- If you know a girl who is in a higher year at the school, it's a great idea to talk to her to get ideas on how to cope with the first few weeks.
- Talk with your parent about what the new journey to school will be. If you need a walking companion, can the school put you in touch with another girl in your area?
- People want you to enjoy and succeed in your new school, so never be afraid to ask for help, or talk to someone you trust, like your mum or dad, tutor or pastoral care supporter.
- Your teachers want you to get involved in class discussions. Don't be shy about putting up your hand to answer a question. If you're not sure of something, ask. Chances are, you'll be helping another student who was too scared to ask!
- First impressions last a long time, so make sure yours are good ones – for organisation, presentation, and behaviour! This is your chance to make a fresh start.
- Behave in a way that won't get you noticed too quickly. Give yourself plenty of time to settle in, observe others and learn how things work.
- Make sure you are organised every night before the next school day (books, equipment, sports uniform, money, forms, etc) – then life for everyone is much easier.
- Make notes of things you need to remember, and check them when you get home.
- The school will have a policy about mobile phones. Make sure you know what it is!
When you get to school, look around you and start to notice how everyone else is feeling ... are there some loud and excited girls or boys talking that look like your sort of friend? Are there quieter, gentler children who may be the sort of people you'd like to be friends with?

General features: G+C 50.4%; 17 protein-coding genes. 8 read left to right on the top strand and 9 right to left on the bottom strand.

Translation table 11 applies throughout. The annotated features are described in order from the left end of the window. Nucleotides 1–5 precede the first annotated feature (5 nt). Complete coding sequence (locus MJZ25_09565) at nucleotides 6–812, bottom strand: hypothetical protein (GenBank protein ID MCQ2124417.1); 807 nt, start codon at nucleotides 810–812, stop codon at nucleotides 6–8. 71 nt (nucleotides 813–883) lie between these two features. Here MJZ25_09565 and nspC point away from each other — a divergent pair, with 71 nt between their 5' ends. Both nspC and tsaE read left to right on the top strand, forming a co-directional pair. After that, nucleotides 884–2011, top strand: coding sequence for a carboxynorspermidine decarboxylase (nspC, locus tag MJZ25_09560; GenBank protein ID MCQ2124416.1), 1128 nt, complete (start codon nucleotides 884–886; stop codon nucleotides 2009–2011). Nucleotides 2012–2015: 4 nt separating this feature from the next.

Just learn to deliberately relax and breathe, deeply and slowly, as this helps you feel more confident – and smile! A smile is a very simple and easy way to look more open and people will be drawn to you.
As you go through the first days and weeks, you'll get to know the people you sit next to. If you're feeling a bit lonely, try to spot others in the class who are a bit quieter – they are probably feeling worse than you! And next day go and sit by them again or join them at break time, and gradually you'll build up a friendship.
Make an effort to start the ball rolling with little comments like, “Gosh it's hard to keep up with all this writing, isn’t it – how are you finding it all?' or ''I'm starving now! Can’t wait for lunch – do you have packed lunches too?' Questions are great conversation openers and they don’t have to be clever, funny or profound!
Joining various clubs and getting involved in activities is also a great way to make new friends. You'll be meeting other children who share the same interests, and you may even surprise yourself at what you enjoy!
Eye contact is where you look at people's eyes as you talk to them – not staring, but just looking into their face. It's a very friendly thing to do, but also quite difficult if you're feeling a bit shy. Try really hard to do this when you talk to people and they will find it easier to talk back.
It’s important to be yourself and to never feel you have to be part of the in crowd. If you're happier in small groups of just one or two others, that's great. Remember that with friendships quality is much, much better than quantity!
There will be plenty of opportunities to make friends at your new school – it's not just about having friends in your class. Strike up a conversation with someone as you wait for the school bus together, or join an after-school activity, such as the football team, drama group or music club.
Remember that you can't – and wouldn't want to – be friends with everyone. A true friend likes you for who you really are, so don't try to force friendships. True friendships happen naturally and don't require you to 'change' your character or opinions to fit in with that person.
Sue Atkins is a former Deputy Head with 22 years' teaching experience, mother to two teenage children and is an NLP Master Practitioner and Trainer, trained by Paul McKenna. She has written many books on self esteem, toddlers and teenagers, and has created a collection of Parenting Made Easy toolkits. She is a judge for the National Family Week "Family of the Year Competition", and is also the author of "Raising Happy Children for Dummies" in the black & yellow series published worldwide. Sue can be contacted at www.positive-parents.com.
Practical advice for girls on how to cope with their periods at school.